But that is not all. We must not get stuck in the pain and guilt. We must also look forward with hope, and put the efforts of our lives toward what should be, what will be. Righting wrongs, forgiving offenses, admitting when we are wrong, seeking forgiveness where we have offended... Healing wounds, helping the poor, giving back what has been taken, giving up our own "rights" for the good of others, rebuilding what has been torn down... These are the ways of the kingdom of God. And His kingdom is coming.

My heart echoes the prayer of this song:

Let your kingdom come and liberate
Every prisoner of greed and hate
Let it fill our hearts
With love for you
For our neighbors and
For our enemies too

Let your kingdom come and end all war
And the pain and grief of the oppressed and poor
Let all violence be finally put away
Let the streets find safety so the children can play

Let your kingdom come and let cool streams flow
Let your fields flourish clean wind blow
Let your children save instead of destroy
Let every creature thrive free in health and joy.

Let your kingdom come and every knee bow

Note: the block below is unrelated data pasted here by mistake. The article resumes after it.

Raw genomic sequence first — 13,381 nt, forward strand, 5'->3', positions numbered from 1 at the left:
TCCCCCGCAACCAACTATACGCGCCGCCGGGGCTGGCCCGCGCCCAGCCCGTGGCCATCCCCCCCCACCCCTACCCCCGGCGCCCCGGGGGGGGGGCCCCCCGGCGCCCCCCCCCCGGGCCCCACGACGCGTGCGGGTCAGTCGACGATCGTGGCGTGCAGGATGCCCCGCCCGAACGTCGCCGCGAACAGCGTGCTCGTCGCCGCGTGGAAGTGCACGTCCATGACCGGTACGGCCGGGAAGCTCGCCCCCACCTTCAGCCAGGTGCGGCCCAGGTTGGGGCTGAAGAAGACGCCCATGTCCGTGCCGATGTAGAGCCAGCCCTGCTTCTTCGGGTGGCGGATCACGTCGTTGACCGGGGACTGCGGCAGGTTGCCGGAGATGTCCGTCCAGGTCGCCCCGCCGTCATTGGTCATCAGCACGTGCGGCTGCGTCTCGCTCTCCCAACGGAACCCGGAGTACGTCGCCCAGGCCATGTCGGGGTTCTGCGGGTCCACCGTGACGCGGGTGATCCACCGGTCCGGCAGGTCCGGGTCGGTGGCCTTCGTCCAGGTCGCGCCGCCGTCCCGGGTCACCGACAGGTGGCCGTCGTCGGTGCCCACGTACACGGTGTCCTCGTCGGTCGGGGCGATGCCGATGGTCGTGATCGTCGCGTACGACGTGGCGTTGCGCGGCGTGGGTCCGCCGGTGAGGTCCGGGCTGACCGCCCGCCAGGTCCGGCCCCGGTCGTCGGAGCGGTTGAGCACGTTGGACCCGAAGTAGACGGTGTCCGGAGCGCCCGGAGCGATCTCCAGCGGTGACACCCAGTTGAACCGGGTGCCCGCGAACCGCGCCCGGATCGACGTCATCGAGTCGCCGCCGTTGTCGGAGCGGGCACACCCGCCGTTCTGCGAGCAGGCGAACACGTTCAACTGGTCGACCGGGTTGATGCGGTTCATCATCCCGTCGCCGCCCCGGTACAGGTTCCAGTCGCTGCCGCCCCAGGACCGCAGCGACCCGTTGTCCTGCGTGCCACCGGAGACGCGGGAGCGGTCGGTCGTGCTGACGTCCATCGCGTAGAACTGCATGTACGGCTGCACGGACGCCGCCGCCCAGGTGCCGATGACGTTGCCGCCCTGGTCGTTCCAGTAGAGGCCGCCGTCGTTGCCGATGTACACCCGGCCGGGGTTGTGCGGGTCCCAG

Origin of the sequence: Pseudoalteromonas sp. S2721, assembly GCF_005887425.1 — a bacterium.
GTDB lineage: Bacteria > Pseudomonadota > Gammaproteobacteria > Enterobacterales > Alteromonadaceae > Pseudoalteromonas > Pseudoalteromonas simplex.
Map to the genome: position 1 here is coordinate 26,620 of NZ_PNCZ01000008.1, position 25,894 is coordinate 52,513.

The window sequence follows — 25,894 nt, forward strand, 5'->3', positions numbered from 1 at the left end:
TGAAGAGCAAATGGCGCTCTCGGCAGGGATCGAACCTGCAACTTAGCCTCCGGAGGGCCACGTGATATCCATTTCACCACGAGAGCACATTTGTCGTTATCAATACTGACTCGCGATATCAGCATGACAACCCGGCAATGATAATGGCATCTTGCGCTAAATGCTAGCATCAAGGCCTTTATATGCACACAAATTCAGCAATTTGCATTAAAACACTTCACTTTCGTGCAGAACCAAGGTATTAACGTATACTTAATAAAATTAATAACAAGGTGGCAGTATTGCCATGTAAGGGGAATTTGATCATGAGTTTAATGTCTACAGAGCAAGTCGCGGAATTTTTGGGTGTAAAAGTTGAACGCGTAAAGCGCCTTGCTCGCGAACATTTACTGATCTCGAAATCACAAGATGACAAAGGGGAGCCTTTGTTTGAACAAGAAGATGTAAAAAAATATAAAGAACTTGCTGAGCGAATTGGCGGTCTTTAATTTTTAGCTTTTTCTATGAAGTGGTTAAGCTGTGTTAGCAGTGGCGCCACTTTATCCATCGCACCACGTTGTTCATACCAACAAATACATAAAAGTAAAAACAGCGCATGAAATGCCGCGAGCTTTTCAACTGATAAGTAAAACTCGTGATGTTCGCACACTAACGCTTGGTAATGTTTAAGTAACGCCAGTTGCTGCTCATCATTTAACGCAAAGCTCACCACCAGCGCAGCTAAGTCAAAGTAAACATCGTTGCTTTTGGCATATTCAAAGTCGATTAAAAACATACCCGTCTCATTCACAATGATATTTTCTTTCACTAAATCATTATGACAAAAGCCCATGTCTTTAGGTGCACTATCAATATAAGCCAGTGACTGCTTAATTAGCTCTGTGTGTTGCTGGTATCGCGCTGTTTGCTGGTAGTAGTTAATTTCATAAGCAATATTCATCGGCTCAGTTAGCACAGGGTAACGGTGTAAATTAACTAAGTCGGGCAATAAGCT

To the king who was, will be and is now
And let justice roll, as the rivers run
And let death give way to resurrection!

(Brian McClaren and Tracy Howe)

Sunday, May 3, 2009

More info related to BDS

"The Israel Boycott is Biting" -- Good!

Some interesting news from the Jewish Peace News blog, speaking of the BDS (Boycott, Divest, Sanction) movement:

"The US protests are part of a growing global movement that has taken international law into its own hands because governments have not. And, especially since the attacks on Gaza, the boycotts have been biting. There are three reasons why."

The three reasons are:
1. "Ordinary citizens" -- people like you and me -- can get involved and actually make a difference.
2. Jewish groups are also participating, which shows that boycotting Israel is not necessarily anti-Semitic. (Remember, Israel is a nation, with a governement that is obligated to follow international law as any other government is, so taking a stand against Israel is not the same as being anti-Jewish.)
3. This movement has its roots in the leadership of Palestinian people themselves:
"In 2005, over 170 Palestinian civil society coalitions, organizations, and unions, from the occupied territories,within Israel, and in exile issued a formal call for an international campaign of boycott, divestment, and sanctions(BDS) until Israel abides by international law."

For the rest of the article, or the JPN abstract, see